Hal Moore, Army General Memorialized in Book and Film ‘We Were Soldiers’, Dies at 94

Actor Mel Gibson and Lutenant General Hal Moore arrive at the premiere of the movie “We Were Soldiers” February 25, 2002 in Westwood, CA. (Photo by J. Emilio Flores/Getty Images)

Hal Moore, an Army lieutenant general whose leadership in one of the earliest and bloodiest battles of the Vietnam War saved scores of lives and was memorialized in the book “We Were Soldiers Once . . . and Young” and in a film adaptation starring Mel Gibson, died Feb. 10 at his home in Auburn, Ala. He was 94.

In a Facebook post, his family said that Gen. Moore suffered a stroke last week but did not provide additional details.

Gen. Moore’s military career spanned three wars and multiple continents, beginning with a posting in Japan during the American occupation after World War II and a stint at Fort Benning, Ga., where he tested parachutes and parachuting equipment on more than 130 test jumps. At least one jump resulted in his being dragged along the ground by an airplane.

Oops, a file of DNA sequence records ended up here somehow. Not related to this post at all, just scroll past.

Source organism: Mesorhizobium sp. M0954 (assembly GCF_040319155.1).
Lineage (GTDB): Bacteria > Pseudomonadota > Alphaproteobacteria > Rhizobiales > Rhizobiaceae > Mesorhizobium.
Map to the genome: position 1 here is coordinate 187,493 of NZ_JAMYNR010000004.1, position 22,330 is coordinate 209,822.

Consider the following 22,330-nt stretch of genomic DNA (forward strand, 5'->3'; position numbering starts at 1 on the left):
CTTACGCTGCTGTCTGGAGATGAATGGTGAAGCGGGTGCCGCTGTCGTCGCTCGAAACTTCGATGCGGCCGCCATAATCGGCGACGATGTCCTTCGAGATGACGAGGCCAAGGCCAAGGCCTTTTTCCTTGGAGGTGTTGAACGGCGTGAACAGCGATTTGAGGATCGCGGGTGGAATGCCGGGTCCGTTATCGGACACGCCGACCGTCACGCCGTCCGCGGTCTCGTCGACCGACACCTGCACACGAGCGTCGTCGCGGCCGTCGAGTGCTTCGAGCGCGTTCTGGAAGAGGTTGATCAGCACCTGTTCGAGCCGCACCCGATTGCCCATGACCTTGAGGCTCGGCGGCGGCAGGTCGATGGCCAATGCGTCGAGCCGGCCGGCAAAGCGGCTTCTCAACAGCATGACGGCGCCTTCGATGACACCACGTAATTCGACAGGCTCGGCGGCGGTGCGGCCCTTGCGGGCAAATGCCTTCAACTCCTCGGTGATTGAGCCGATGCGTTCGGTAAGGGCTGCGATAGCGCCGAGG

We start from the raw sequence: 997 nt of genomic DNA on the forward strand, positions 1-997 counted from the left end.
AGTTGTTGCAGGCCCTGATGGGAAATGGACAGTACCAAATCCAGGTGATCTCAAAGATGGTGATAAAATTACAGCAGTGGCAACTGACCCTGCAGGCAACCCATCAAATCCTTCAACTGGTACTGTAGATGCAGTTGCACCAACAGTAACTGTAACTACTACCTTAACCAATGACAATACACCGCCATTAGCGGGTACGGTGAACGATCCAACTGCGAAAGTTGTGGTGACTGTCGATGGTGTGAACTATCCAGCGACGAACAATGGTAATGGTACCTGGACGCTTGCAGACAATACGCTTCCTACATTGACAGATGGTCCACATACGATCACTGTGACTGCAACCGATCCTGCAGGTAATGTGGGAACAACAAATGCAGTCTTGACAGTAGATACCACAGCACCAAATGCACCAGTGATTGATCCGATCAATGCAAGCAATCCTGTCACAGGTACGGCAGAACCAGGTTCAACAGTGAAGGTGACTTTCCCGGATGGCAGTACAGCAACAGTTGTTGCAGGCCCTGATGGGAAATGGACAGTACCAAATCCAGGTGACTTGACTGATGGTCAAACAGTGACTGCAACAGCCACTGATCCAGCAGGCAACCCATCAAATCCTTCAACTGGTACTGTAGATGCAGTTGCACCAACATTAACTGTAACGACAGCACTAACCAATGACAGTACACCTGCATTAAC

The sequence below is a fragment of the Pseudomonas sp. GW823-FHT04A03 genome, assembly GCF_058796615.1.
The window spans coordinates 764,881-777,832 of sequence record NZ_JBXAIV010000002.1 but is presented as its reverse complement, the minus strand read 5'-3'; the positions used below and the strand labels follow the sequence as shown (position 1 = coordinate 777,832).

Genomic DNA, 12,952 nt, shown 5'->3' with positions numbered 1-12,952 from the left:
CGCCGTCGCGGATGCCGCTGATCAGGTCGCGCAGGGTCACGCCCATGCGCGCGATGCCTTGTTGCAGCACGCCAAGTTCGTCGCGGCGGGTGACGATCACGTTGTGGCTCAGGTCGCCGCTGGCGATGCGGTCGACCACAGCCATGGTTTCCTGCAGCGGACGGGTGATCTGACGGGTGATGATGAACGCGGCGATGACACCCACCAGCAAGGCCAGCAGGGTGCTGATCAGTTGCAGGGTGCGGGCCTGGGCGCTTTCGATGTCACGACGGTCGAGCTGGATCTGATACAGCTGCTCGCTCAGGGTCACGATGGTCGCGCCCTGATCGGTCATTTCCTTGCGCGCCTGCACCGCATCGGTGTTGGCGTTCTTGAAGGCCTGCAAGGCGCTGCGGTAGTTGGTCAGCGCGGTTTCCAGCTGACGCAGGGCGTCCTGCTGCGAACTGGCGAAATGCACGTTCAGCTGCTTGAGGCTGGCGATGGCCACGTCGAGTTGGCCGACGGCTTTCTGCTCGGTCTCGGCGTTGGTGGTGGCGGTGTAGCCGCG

Sporting a bulldog face and a Southern accent acquired from a childhood in small-town Kentucky, he developed a reputation as an exceptional combat leader during the Korean War and in the early stages of the Vietnam War — no more so than in the Battle of Ia Drang, the first major engagement between American and North Vietnamese forces.

The battle began Nov. 14, 1965, shortly after Gen. Moore, then a lieutenant colonel, stepped off a Huey helicopter and onto a football-field-sized clearing in South Vietnam’s Ia Drang Valley. He and the 457 men under his command were there to track North Vietnamese Army units and search for a possible enemy base.

They soon found themselves opposed by more than 3,000 North Vietnamese troops who had been hidden in mountainous terrain alongside the clearing. The American forces’ position, reporters and military historians later wrote, was not unlike that of George Custer, whose troops were surprised, surrounded and slaughtered at the Battle of the Little Bighorn in 1876.

In the days before the attack, Gen. Moore’s troops sometimes referred to their blond-haired commander as “Yellow Hair” — Custer’s nickname. Sizing up the situation at Landing Zone X-Ray, as the Ia Drang clearing was called, Gen. Moore set about avoiding the fate of his predecessor.

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SOURCE: The Washington Post, Harrison Smith